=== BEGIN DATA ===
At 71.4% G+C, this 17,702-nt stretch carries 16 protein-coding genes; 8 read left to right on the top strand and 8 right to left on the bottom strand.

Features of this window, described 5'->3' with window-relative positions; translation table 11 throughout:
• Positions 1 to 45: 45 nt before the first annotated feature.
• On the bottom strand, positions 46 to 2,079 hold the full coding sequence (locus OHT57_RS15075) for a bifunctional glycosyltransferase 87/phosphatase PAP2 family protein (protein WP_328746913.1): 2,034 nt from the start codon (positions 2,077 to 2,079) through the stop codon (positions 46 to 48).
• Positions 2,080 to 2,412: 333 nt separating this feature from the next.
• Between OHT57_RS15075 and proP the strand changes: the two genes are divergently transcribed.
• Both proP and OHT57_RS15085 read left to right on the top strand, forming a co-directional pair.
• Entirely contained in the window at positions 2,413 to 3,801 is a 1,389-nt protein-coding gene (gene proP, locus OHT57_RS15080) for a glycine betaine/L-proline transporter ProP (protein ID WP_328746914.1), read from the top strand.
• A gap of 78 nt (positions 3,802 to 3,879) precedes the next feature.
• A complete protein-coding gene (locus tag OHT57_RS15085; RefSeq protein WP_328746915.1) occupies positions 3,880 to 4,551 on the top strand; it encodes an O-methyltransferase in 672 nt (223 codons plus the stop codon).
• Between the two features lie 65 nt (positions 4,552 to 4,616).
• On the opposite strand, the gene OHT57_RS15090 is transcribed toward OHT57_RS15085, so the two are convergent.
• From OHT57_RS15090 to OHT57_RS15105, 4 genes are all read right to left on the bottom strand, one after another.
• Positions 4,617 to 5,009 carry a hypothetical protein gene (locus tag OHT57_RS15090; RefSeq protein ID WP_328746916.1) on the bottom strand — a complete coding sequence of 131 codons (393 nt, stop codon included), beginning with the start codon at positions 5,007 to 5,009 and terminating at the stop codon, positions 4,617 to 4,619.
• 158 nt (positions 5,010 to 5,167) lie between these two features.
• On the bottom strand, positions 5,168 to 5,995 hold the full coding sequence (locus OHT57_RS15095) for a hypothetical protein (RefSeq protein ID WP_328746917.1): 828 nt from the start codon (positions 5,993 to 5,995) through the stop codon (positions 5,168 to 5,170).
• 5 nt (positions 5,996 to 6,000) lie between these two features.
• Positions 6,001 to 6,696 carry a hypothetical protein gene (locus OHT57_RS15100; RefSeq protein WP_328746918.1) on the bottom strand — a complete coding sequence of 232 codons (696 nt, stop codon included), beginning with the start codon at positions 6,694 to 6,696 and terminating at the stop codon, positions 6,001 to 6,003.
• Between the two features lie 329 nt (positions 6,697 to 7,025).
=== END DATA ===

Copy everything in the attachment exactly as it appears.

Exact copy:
At 71.4% G+C, this 17,702-nt stretch carries 16 protein-coding genes; 8 read left to right on the top strand and 8 right to left on the bottom strand.

Features of this window, described 5'->3' with window-relative positions; translation table 11 throughout:
• Positions 1 to 45: 45 nt before the first annotated feature.
• On the bottom strand, positions 46 to 2,079 hold the full coding sequence (locus OHT57_RS15075) for a bifunctional glycosyltransferase 87/phosphatase PAP2 family protein (protein WP_328746913.1): 2,034 nt from the start codon (positions 2,077 to 2,079) through the stop codon (positions 46 to 48).
• Positions 2,080 to 2,412: 333 nt separating this feature from the next.
• Between OHT57_RS15075 and proP the strand changes: the two genes are divergently transcribed.
• Both proP and OHT57_RS15085 read left to right on the top strand, forming a co-directional pair.
• Entirely contained in the window at positions 2,413 to 3,801 is a 1,389-nt protein-coding gene (gene proP, locus OHT57_RS15080) for a glycine betaine/L-proline transporter ProP (protein ID WP_328746914.1), read from the top strand.
• A gap of 78 nt (positions 3,802 to 3,879) precedes the next feature.
• A complete protein-coding gene (locus tag OHT57_RS15085; RefSeq protein WP_328746915.1) occupies positions 3,880 to 4,551 on the top strand; it encodes an O-methyltransferase in 672 nt (223 codons plus the stop codon).
• Between the two features lie 65 nt (positions 4,552 to 4,616).
• On the opposite strand, the gene OHT57_RS15090 is transcribed toward OHT57_RS15085, so the two are convergent.
• From OHT57_RS15090 to OHT57_RS15105, 4 genes are all read right to left on the bottom strand, one after another.
• Positions 4,617 to 5,009 carry a hypothetical protein gene (locus tag OHT57_RS15090; RefSeq protein ID WP_328746916.1) on the bottom strand — a complete coding sequence of 131 codons (393 nt, stop codon included), beginning with the start codon at positions 5,007 to 5,009 and terminating at the stop codon, positions 4,617 to 4,619.
• 158 nt (positions 5,010 to 5,167) lie between these two features.
• On the bottom strand, positions 5,168 to 5,995 hold the full coding sequence (locus OHT57_RS15095) for a hypothetical protein (RefSeq protein ID WP_328746917.1): 828 nt from the start codon (positions 5,993 to 5,995) through the stop codon (positions 5,168 to 5,170).
• 5 nt (positions 5,996 to 6,000) lie between these two features.
• Positions 6,001 to 6,696 carry a hypothetical protein gene (locus OHT57_RS15100; RefSeq protein WP_328746918.1) on the bottom strand — a complete coding sequence of 232 codons (696 nt, stop codon included), beginning with the start codon at positions 6,694 to 6,696 and terminating at the stop codon, positions 6,001 to 6,003.
• Between the two features lie 329 nt (positions 6,697 to 7,025).